1st Gen R53 Cooper S Threw codes at the track

Discussion in '1st Generation: 2002–06 R50, R53 & 2004–08 R52' started by BThayer23, Oct 3, 2010.

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  1. BThayer23

    BThayer23 Well-Known Member

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    #1 BThayer23, Oct 3, 2010
    Last edited: Oct 3, 2010
    I spend Saturday and Sunday at VIR at the local BMW club's HPDE. Sunny, 70*F, slight breeze, awesome days. On Sunday afternoon, 2/3 of the way through the session, I'm heading up the bridge straight, supercharger is spooling up, maybe 5k rpm, and then the supercharger cuts out, boost drops to 0. I clutch in, coast, engine's still running, so I limp it around and pit out.

    We checked the intercooler boots for a crack or hole, nothing. Bypass valve was moving, so it wasn't stuck open. Can't find anything loose or falling off or leaking. Car was making normal vacuum on idle. I was able to drive it unless I made positive intake manifold pressure, so I kept one eye on the boost gauge and one on the road, keeping the boost under 0 psi. Took a couple hours to get home, but the car seemed okay.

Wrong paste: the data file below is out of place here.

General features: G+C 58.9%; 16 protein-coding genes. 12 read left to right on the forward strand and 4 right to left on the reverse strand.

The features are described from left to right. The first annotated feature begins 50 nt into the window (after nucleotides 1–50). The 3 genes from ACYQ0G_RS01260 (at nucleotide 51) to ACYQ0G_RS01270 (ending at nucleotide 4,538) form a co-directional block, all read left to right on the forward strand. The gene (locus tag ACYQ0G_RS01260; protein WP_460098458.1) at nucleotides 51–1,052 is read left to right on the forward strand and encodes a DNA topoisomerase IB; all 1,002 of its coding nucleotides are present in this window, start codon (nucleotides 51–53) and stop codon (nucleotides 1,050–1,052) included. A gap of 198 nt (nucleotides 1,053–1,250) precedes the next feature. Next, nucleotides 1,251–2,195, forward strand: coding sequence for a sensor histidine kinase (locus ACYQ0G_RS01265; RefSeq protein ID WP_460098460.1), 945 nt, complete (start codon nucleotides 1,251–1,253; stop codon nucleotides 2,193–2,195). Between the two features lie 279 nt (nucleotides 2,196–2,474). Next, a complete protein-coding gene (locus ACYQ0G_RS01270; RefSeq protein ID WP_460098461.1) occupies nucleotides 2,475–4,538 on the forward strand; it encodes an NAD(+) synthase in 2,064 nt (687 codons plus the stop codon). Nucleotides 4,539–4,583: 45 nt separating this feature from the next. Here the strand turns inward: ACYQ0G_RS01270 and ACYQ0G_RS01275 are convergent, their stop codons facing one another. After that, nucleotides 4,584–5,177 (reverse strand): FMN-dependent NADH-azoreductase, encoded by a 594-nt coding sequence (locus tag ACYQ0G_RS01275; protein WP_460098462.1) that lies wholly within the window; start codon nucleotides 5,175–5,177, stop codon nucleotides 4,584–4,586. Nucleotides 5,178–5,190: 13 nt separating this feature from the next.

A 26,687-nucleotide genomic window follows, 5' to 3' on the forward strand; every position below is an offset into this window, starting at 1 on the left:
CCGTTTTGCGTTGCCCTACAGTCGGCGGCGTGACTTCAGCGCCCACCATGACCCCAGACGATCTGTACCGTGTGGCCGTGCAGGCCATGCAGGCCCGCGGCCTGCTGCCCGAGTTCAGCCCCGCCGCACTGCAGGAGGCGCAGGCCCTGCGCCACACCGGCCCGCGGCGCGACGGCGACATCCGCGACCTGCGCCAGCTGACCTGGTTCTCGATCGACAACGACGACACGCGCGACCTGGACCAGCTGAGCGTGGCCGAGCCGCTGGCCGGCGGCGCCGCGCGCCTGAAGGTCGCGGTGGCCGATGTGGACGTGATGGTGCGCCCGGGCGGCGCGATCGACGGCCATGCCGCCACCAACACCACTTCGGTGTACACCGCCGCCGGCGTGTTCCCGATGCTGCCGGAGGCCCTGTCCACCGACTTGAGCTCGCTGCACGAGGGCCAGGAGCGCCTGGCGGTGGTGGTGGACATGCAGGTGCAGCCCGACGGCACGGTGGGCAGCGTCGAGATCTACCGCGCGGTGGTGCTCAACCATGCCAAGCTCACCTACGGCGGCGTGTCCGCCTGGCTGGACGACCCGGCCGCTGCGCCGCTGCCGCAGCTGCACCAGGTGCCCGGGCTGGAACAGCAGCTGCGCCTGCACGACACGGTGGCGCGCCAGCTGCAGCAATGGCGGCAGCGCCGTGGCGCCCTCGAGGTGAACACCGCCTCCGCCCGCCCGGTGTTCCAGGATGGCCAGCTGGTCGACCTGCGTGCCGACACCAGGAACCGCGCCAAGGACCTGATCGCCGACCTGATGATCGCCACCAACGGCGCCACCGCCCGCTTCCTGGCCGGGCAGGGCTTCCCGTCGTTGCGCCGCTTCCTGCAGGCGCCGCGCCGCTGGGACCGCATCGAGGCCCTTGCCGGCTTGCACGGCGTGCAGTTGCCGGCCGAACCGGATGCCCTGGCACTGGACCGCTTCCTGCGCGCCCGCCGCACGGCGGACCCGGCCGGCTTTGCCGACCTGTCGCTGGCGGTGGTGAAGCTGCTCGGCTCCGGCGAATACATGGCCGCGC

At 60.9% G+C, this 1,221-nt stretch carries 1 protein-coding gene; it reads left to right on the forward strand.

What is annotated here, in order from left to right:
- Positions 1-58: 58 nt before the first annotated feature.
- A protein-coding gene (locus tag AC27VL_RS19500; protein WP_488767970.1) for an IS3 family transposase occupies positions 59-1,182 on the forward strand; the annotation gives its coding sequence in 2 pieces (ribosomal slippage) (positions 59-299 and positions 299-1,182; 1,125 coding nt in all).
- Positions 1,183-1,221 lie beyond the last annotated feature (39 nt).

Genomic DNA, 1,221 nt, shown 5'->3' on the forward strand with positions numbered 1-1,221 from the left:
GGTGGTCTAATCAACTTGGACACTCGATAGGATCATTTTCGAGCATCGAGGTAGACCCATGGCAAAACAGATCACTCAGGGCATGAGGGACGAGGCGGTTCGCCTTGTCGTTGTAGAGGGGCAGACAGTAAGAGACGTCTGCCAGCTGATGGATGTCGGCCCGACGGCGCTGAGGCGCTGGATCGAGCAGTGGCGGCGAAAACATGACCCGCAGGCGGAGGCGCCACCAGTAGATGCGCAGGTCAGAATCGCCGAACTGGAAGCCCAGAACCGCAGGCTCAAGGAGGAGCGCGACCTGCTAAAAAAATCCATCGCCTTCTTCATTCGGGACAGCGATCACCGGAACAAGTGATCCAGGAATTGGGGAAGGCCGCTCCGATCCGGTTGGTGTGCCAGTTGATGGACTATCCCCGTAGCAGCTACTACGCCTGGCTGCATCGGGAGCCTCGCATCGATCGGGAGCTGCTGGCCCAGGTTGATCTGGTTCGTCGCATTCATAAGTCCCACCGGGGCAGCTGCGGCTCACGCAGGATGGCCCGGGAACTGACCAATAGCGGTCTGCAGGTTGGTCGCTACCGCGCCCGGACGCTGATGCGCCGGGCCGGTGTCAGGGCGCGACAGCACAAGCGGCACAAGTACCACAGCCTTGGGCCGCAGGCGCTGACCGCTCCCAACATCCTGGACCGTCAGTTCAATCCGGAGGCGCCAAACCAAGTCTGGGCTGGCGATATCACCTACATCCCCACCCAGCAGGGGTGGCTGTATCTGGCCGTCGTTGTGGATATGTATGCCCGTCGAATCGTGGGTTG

At Advance Auto, I read the OBD and got these codes: P1109, P1242, and P1688. In the parking lot, we noticed a burning smell coming from the back of the block. Any ideas what could have happened?

    Limping home from the track sucks. :frown5::frown5:
     
  2. BlimeyCabrio

    BlimeyCabrio Oscar Goldman of MINIs
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    Crank damper / pulley failing, I'd bet. Similar symptoms as when mine died...
     
  3. beaner

    beaner New Member

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    Good call, Blimey. Almost certainly.
     
  4. Jan

    Jan Well-Known Member
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    crank pulley without a doubt
     
  5. minimark

    minimark Well-Known Member

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    Per Bentley the codes are:

    P1109- Manifold air pressure too high in deceleration

    P1242- Secondary upstream manifold air pressure too high in deceleration

    P1688- Electronic throttle control monitor level 2/3 mass air flow calculation

    Does sound the way Blimey's was doing that day just before his crank pulley went south Ben.... Time to call Dan to be sure..
     
  6. Doggybags

    Doggybags New Member

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    #6 Doggybags, Oct 3, 2010
    Last edited: Oct 3, 2010
    Crank damper failure also results in overheating. Not sure if it was one of the symptoms experienced. Sure sounds like it was the damper though.
     
  7. BThayer23

    BThayer23 Well-Known Member